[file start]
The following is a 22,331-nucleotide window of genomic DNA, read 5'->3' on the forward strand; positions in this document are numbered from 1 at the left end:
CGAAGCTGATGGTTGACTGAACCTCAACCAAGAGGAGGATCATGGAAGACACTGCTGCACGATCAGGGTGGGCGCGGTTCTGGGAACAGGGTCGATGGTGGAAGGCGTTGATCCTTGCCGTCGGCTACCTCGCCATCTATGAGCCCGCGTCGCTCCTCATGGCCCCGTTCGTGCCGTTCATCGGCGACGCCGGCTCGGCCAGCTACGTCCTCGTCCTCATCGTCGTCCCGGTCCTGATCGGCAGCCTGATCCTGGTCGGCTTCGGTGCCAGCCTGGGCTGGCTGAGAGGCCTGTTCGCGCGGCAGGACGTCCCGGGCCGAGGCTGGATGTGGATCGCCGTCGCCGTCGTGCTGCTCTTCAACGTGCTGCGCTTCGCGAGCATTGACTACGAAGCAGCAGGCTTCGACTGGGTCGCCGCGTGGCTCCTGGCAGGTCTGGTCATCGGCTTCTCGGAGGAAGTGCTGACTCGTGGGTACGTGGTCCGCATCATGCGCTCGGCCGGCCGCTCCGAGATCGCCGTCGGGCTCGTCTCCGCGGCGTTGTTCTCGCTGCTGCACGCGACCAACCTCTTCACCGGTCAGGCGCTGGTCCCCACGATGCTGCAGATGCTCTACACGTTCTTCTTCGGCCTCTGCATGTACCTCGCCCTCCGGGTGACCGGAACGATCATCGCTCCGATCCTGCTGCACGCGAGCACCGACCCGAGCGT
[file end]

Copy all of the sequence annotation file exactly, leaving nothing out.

The following is a 22,331-nucleotide window of genomic DNA, read 5'->3' on the forward strand; positions in this document are numbered from 1 at the left end:
CGAAGCTGATGGTTGACTGAACCTCAACCAAGAGGAGGATCATGGAAGACACTGCTGCACGATCAGGGTGGGCGCGGTTCTGGGAACAGGGTCGATGGTGGAAGGCGTTGATCCTTGCCGTCGGCTACCTCGCCATCTATGAGCCCGCGTCGCTCCTCATGGCCCCGTTCGTGCCGTTCATCGGCGACGCCGGCTCGGCCAGCTACGTCCTCGTCCTCATCGTCGTCCCGGTCCTGATCGGCAGCCTGATCCTGGTCGGCTTCGGTGCCAGCCTGGGCTGGCTGAGAGGCCTGTTCGCGCGGCAGGACGTCCCGGGCCGAGGCTGGATGTGGATCGCCGTCGCCGTCGTGCTGCTCTTCAACGTGCTGCGCTTCGCGAGCATTGACTACGAAGCAGCAGGCTTCGACTGGGTCGCCGCGTGGCTCCTGGCAGGTCTGGTCATCGGCTTCTCGGAGGAAGTGCTGACTCGTGGGTACGTGGTCCGCATCATGCGCTCGGCCGGCCGCTCCGAGATCGCCGTCGGGCTCGTCTCCGCGGCGTTGTTCTCGCTGCTGCACGCGACCAACCTCTTCACCGGTCAGGCGCTGGTCCCCACGATGCTGCAGATGCTCTACACGTTCTTCTTCGGCCTCTGCATGTACCTCGCCCTCCGGGTGACCGGAACGATCATCGCTCCGATCCTGCTGCACGCGAGCACCGACCCGAGCGT